Page:A Dictionary of Music and Musicians vol 3.djvu/525

From Wikisource
Jump to: navigation, search
This page needs to be proofread.


SINGING.

and several others, among them Harper Kearton and Frank Boyle, are coming on well ; BO that there is really no lack of tenors if they all fulfil their mission. Of baritones and basses we may name King, Thorndike, Barrington Foote, Pyat, Thurley Ik-ale, and others. We have more singers now than we ever had.

The question of a National Opera has again come to the front, and there could hardly be a better moment in which to consider it than the present, in connection with the Royal College of Music. The founding of a National Opera House that is to say, a theatre liberally sub- sidised by government or endowed by private subscription for the exclusive performance of English opera and opera in English, is * neces- sity. If made part of the College, under the control of the directors, it could be conducted upon the strictest rules of order, propriety, and morality ; but it should be to all intents and purposes a public theatre. Though not necessarily as large as either of the existing opera-houses, it should be of sufficient size to have a full orchestra. English opera has been often condemned to a theatre in which the or- chestra has been mutilated, or there has been the full complement of wind with a totally in- adequate supply of strings. Either of these shifts must be avoided, and to avoid tnem the theatre would have to be of reasonable dimensions. A good model is not far to seek. Both the existing theatres are acoustically good. The new one should not be a mere practising ground for the students of the College, except to give them experience in subordinate parts. They should only be admitted when thoroughly proficient singers. Until then, artists would have to be pro- cured from outside ; but after that the College itself would furnish them. So with the orchestra ; it would be necessary at first to engage artists to ensure thorough efficiency, but it should ulti- mately be formed, as far as possible, of students competent to take their place in it. Thus by degrees the whole artistic staff might be formed of the pupils of the College. In this way an esprit de corps would be created which would tend to advance the artistic excellence of the whole establishment, while the fact of its being distinctly a public theatre would make students feel that there was no child's play. If a com- poser were commissioned to write an opera for this theatre, the libretto should be first submitted to the directors, in order that good original words and good translations might be as far as possible secured. Any profit realised from the theatre might go to found scholarships or a superannuation fund. If some permanent esta- blishment of the kind were founded, then both singers and composers would find it worth their while to work for it. Mr. Carl Rosa has shown to a great extent what may be done.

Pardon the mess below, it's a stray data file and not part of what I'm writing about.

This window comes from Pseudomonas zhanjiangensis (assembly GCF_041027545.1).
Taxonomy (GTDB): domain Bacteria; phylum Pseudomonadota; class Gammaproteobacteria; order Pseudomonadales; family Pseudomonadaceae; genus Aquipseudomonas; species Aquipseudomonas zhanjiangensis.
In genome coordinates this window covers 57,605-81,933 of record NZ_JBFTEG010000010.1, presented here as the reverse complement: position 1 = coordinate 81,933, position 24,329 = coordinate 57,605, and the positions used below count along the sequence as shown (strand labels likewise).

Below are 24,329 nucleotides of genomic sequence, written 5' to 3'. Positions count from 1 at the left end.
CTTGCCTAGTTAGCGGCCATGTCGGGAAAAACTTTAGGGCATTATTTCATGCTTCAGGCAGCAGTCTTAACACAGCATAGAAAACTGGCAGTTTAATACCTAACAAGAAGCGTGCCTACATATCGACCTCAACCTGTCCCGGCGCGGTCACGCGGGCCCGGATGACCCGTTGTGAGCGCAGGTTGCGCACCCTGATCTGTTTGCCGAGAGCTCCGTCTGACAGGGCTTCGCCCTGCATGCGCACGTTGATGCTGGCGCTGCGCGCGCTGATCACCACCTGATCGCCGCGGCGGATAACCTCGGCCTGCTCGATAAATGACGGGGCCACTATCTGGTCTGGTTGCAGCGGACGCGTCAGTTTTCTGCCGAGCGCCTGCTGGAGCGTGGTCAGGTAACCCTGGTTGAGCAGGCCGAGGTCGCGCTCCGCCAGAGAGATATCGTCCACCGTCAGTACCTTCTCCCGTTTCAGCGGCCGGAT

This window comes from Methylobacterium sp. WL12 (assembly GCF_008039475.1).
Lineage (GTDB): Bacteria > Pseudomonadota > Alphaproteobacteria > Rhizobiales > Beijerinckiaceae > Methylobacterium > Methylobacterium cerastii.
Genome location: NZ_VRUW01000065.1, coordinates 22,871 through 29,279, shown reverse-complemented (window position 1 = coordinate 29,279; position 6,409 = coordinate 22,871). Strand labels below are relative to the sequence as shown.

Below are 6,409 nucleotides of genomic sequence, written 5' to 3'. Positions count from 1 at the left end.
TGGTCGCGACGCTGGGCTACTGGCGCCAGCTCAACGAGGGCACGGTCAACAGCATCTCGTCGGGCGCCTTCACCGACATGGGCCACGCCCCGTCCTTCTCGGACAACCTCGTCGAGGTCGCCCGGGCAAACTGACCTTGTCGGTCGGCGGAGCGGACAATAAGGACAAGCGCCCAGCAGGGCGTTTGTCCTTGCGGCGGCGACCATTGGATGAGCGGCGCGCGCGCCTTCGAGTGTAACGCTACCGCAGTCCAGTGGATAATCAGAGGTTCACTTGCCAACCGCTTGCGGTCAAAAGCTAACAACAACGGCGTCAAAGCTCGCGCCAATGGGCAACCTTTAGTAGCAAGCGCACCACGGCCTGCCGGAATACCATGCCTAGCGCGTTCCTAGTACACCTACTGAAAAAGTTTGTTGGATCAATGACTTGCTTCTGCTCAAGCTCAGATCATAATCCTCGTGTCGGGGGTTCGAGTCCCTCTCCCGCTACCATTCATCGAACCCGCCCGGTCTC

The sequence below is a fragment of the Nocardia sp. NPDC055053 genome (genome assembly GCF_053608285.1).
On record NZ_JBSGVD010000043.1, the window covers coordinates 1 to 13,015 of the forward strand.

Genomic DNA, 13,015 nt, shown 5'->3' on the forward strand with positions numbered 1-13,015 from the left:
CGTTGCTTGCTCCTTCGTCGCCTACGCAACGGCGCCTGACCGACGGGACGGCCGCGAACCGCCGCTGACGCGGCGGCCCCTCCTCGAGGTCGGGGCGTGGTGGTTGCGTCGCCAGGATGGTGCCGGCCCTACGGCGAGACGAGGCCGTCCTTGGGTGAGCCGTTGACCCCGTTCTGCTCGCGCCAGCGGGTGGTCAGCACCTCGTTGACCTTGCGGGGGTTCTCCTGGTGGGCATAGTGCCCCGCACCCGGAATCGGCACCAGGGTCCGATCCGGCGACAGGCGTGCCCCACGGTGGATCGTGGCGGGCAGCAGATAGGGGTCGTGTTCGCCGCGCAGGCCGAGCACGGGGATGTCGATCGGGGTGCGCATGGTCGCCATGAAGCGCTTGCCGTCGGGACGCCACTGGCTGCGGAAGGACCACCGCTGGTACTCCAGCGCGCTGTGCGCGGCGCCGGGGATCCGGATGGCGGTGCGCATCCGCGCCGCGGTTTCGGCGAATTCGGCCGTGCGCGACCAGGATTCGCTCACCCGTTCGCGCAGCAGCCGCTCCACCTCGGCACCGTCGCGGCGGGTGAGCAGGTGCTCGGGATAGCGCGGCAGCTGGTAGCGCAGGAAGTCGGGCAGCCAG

Reference has been made to the natural apti- tude for choral singing in the Northern and Midland counties of England. This branch received a vast impulse in England generally through the efforts of Dr. Hullah; and both VOL. in. FT. 3.